MANILA — Only 25 percent of Metro Manila residents are willing to be vaccinated against COVID-19, according a study by the OCTA Group.
The remaining 75 percent of respondents are mostly undecided (47 percent) or unwilling to be vaccinated (28 percent).
“We were also surprised that despite being the most informed region where discussion about this has taken place that a lot of people are still not sure or not willing to have themselves vaccinated. This is a product of a lack of information,” Prof. Ranjit Rye of OCTA Group told ABS-CBN News.
The non-commissioned scientific poll, which surveyed 600 people from Metro Manila aged 18 and above from December 9 to 13, 2020, has a sampling error of ±4%.
The respondents were asked about their readiness to be vaccinated “if a safe and effective vaccine against COVID-19 is already available.”
Among socio-economic classes, those in classes ABC were more willing to be vaccinated. Meanwhile, a third of those unwilling to be vaccinated were from class E. More than half of class ABC are also undecided or “can’t say” if they will have themselves vaccinated.
Mathematics professor Dr. Guido David said it might be because classes ABC have more information about vaccines in general.
“They are more updated and more confident. For socioeconomic classes DE, uncertainty is higher because they don’t have access to as much information,” he said in Filipino.
David said there is still a chance for the 47% undecided to be convinced of the merits of vaccination.
“I think the public needs to see more credible proof that it is safe and effective,” he said. “They want to see for themselves. They want to see the results of those who were vaccinated in other countries.”
Government should launch an information drive on vaccines to increase the public's confidence, David told ABS-CBN's Teleradyo Wednesday.
"Importante d'yan 'yung public trust sa government kaya importante na 'yung government natin maka-secure ng vaccine that is safe and mataas ang confidence ng mga tao dito sa vaccine para ma-maintain ang public trust sa government," he added.
(Public trust in government is also important so the latter must secure a vaccine that is safe and has a high confidence from the public.)
The survey did not include questions on why respondents would like or would not like to be vaccinated.
Both David and Rye said the Dengvaxia issue a few years back had affected the confidence of Filipinos on vaccines but trust can be regained through an information drive.
Rye said local government units should also consider conducting surveys of their constituents.
“That’s a big chunk of a population in the NCR uncertain about getting vaccinated in the first place. That uncertainty has to be dealt with because we are already deploying resources,” he said, referring to LGUs allotting funds for COVID-19 vaccine procurement.
The OCTA group, which has regularly released projections of COVID-19 case numbers, is composed of professors from the University of the Philippines, the University of Santo Tomas, and Providence College in the United States.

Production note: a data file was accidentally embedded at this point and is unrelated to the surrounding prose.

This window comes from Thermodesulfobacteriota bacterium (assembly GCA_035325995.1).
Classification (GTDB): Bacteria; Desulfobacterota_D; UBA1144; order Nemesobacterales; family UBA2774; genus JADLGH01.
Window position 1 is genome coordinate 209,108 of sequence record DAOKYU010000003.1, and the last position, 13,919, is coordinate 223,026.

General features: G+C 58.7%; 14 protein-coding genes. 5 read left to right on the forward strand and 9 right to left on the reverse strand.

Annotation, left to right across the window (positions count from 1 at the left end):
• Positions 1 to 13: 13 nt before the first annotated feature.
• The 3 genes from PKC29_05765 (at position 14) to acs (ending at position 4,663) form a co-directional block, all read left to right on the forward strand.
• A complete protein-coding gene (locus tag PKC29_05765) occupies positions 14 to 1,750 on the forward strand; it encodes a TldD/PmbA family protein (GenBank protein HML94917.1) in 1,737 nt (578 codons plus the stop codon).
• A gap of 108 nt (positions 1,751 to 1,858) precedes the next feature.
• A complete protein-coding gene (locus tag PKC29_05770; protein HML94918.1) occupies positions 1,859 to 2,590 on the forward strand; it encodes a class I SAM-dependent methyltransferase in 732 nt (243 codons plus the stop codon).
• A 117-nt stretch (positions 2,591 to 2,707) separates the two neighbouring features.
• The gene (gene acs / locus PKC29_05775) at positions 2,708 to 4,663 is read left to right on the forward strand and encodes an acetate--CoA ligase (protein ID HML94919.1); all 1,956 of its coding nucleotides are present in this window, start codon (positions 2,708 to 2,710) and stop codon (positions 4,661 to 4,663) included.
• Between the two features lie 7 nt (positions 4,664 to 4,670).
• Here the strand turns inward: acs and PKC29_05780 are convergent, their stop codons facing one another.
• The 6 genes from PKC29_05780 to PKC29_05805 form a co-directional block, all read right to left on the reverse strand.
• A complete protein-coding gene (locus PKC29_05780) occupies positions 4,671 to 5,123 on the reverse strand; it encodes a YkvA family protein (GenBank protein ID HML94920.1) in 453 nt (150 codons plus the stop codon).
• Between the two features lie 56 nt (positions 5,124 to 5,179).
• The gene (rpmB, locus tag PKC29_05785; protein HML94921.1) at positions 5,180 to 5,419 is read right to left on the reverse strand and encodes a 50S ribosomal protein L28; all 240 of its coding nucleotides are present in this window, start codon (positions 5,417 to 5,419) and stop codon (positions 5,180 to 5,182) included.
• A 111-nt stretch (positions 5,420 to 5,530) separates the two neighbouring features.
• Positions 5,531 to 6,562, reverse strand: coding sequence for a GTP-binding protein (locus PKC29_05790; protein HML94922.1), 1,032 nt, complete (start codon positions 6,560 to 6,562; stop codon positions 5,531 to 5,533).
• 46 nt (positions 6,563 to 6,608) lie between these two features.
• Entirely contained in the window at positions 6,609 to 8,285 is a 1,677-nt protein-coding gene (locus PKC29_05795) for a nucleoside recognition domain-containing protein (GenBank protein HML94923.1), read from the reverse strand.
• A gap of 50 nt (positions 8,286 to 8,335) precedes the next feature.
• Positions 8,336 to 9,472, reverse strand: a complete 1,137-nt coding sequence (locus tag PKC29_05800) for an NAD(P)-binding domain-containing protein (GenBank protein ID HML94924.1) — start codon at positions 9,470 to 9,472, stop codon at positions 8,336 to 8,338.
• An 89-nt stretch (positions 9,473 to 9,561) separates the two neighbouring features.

Dr. Maricar Limpin of the Health Professionals Alliance Against COVID-19 said it’s actually a “good sign” that people want to learn more about the vaccines first before taking them.
“Yung 28% probably pwede pa natin ma-convince 'yan (The 28% who say they do not want the vaccine can still be convinced),” she said.
Limpin appealed to the public to participate in the vaccination program since it is also for their own protection against COVID-19.
Meanwhile, public health expert and former government adviser Dr. Tony Leachon said having a large number of people vaccinated is crucial to reach herd immunity or when most of the population is immune from a disease.
“If you would be able to distribute, procure (vaccines), execute the plan well ma-increase yung acceptability rate from 25 to about 70%. That would be the herd immunity for the National Capital Region. And you can reopen the economy and bring back the normalcy,” he siad.
(If you would be able to distribute, procure (vaccines), execute the plan well you can increse the acceptability rate from 35 to about 70%. That would be the herd immunity for the National Capital Region. And you can reopen the economy and bring back the normalcy.)
He expects the perception of people to improve with the appointment of Secretary Carlito Galvez as vaccine czar.
He also said that Filipinos might have different perceptions depending on the vaccine that the country will procure. He said there seems to be different perceptions towards the vaccines produced in the West or the United States and Europe as opposed to those coming from China.
From the same Tugon ng Masa survey of the OCTA Group, majority (81%) of respondents said they approved of the national government’s COVID-19 response.
“This significant approval of the National Government’s Covid-19 response is shared across different socioeconomic classes in Metro Manila (ABC at 70 percent, D at 83 percent and E at 82 percent),” the OCTA Group said in a statement.
The group noted that a minority of 6 percent of Metro Manila respondents were dissatisfied with the government response. Most of them are from the class ABC.
Presidential Spokesperson Harry Roque said he “cannot respond” to survey.“I do not know about the methodology, and I do not know about the track record of the entity that conducted the survey,” he told reporters in an online briefing.
“I have not even seen that survey.”
Video courtesy of PTV